NATURAL SCIENCE

Are tall people more conservative?

A voter is seen at a polling station during the New York primary elections in the Manhattan borough of New York City, U.S., April 19, 2016.

A voter is seen at a polling station during the New York primary elections in the Manhattan borough of New York City, U.S., April 19, 2016.  ( REUTERS/Brendan McDermid/File Photo )

What can a tape measure tell you about how someone will vote? Perhaps everything, at least statistically. 

A new study reports a clear connection between height and political views, at least for British people. In short: as a person's height increases, so too does the chance that he or she is conservative politically, the study found.

The researchers used 2006 data from the British Household Panel Study, which includes thousands of people and contains information like height, income, education, and political preferences.

They discovered that “taller individuals are more likely to support the Conservative Party, support conservative policies and vote Conservative,” according to the study, which was published in the British Journal of Political Science. (In the U.K., the governing Conservative party is center-right on the political spectrum.) Not only that, but each one-inch height increase translated into a .6 percent increase for the Conservative party, the study said. Each inch also was linked to earning hundreds of more British pounds in income, too.

Sara Watson, an assistant professor of political science at The Ohio State University and a coauthor of the study, said the findings could apply to an American political context, and that income is a key factor in the equation.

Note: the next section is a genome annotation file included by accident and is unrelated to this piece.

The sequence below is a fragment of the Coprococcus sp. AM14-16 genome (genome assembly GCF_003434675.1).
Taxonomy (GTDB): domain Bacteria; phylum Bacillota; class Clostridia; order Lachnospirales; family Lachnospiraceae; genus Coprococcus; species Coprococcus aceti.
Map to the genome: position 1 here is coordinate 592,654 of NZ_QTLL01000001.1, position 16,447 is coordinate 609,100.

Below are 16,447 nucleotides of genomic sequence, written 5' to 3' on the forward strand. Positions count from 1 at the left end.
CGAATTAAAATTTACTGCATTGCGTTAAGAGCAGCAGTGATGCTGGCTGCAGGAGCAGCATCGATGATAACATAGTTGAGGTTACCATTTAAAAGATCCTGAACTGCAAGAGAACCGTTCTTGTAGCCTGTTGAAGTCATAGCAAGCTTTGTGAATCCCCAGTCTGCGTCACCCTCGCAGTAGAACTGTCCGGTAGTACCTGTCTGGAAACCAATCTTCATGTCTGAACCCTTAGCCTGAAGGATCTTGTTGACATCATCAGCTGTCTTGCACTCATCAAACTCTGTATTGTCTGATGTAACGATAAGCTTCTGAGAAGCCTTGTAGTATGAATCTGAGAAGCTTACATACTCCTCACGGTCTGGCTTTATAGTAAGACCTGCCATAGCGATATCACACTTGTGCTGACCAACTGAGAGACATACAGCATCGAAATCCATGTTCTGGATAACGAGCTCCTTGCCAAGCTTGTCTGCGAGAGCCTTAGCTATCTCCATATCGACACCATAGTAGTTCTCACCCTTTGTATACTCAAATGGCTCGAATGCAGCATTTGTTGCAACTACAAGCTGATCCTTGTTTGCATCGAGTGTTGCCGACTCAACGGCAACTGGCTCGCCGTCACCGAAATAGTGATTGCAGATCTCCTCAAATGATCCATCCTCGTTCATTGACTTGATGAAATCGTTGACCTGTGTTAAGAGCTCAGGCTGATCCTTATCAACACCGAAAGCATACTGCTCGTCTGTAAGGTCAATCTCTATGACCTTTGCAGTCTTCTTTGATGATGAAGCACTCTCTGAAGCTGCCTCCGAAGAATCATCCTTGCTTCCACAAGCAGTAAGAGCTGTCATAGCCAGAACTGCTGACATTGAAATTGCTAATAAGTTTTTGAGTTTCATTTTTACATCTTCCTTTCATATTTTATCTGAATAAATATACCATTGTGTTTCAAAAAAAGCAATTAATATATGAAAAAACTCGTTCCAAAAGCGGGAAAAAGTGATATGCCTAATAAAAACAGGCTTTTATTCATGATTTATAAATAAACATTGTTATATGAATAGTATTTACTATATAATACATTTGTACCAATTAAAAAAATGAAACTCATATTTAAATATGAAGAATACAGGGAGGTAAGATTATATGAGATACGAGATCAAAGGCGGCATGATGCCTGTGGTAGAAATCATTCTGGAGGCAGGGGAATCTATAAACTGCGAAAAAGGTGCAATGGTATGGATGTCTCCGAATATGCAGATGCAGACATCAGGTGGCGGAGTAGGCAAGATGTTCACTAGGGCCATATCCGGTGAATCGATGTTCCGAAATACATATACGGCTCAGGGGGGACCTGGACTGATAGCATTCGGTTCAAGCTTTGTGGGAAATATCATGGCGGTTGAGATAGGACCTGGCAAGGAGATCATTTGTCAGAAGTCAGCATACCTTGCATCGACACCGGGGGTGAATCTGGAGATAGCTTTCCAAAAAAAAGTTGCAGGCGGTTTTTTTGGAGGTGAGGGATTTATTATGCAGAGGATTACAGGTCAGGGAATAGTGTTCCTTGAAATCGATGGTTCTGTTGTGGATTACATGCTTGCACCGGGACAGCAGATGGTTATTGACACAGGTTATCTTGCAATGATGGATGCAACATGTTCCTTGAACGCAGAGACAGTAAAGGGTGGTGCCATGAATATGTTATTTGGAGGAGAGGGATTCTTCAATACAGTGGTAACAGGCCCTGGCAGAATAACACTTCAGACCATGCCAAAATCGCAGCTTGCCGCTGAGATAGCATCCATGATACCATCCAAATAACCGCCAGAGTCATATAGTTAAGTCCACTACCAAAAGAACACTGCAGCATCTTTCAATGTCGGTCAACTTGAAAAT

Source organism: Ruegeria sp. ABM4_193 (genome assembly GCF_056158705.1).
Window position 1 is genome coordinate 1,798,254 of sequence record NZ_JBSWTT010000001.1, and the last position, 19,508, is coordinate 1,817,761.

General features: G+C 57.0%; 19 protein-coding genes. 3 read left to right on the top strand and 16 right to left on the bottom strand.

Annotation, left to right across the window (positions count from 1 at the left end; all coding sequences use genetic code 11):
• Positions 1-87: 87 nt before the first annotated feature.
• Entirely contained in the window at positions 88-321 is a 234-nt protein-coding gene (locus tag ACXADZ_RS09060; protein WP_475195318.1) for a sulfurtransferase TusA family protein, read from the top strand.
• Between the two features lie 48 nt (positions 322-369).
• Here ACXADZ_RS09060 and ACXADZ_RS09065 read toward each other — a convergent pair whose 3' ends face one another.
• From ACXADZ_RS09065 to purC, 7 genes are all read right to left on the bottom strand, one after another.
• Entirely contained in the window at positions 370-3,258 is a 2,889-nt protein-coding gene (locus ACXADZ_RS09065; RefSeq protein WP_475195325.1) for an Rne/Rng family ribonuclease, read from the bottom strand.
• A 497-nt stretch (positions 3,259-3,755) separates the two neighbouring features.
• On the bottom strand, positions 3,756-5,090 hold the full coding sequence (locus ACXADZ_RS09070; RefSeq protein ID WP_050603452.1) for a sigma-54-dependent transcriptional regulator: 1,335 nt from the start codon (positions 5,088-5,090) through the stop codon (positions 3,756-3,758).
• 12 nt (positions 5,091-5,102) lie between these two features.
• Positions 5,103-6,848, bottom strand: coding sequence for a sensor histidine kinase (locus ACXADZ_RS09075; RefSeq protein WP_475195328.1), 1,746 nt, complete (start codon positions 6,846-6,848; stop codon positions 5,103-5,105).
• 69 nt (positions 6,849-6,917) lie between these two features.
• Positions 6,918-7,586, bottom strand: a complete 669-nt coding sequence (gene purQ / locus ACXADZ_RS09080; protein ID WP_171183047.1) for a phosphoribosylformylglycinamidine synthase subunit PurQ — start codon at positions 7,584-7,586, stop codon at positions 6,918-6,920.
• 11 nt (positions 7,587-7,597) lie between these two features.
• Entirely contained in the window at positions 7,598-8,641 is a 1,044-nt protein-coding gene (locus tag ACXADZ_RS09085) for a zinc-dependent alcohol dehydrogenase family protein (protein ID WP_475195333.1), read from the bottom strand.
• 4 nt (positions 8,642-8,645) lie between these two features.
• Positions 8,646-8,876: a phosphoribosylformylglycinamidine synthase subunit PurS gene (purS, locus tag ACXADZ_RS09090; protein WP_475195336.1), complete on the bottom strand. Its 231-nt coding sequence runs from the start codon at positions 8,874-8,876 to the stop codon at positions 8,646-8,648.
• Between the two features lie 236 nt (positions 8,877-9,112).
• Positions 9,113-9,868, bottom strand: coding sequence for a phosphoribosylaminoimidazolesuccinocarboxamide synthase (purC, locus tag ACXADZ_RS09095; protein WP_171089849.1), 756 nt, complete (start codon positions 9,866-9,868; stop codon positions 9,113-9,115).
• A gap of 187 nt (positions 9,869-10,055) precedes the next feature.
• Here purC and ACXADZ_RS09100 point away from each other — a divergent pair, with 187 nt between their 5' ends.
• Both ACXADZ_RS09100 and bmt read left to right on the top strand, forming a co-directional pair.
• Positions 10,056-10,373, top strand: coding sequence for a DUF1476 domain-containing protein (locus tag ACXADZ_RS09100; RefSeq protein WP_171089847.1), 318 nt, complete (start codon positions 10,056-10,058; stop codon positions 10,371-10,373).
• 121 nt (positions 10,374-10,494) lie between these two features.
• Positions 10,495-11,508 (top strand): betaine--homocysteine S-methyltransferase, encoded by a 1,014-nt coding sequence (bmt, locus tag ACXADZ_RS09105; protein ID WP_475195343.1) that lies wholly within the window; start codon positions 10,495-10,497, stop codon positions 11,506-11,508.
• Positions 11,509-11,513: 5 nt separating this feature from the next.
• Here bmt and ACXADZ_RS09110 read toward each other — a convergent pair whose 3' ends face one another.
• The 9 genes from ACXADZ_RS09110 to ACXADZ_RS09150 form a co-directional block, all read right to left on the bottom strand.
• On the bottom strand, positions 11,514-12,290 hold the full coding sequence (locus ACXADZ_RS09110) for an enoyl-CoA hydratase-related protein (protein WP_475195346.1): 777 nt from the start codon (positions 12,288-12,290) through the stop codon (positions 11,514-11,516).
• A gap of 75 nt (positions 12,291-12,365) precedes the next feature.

“We don't have any immediate plans to study this phenomenon in the US, but we also have no theoretical reasons to expect that our findings would not extend to the American setting,” she told FoxNews.com in an email. “We think that the fact that height predicts political preferences is driven by the fact that taller people generally earn more, and there are several studies from the US (as well as from Britain and other countries) which have found evidence of a ‘height wage- premium.’”

The height-politics connection they found was true for both men and women, but more pronounced for men.

Watson told FoxNews.com that their results are not just an example of a correlation between two unrelated factors. (In science, correlation is not the same as causation.)

“The reason we focused our attention on height is precisely because height is a strong predictor of income-- and many social scientists, including economists and anthropologists, believe that this relationship is at least partly causal,” she said. “So we do think there is a causal relationship between height and voting which operates through income.”

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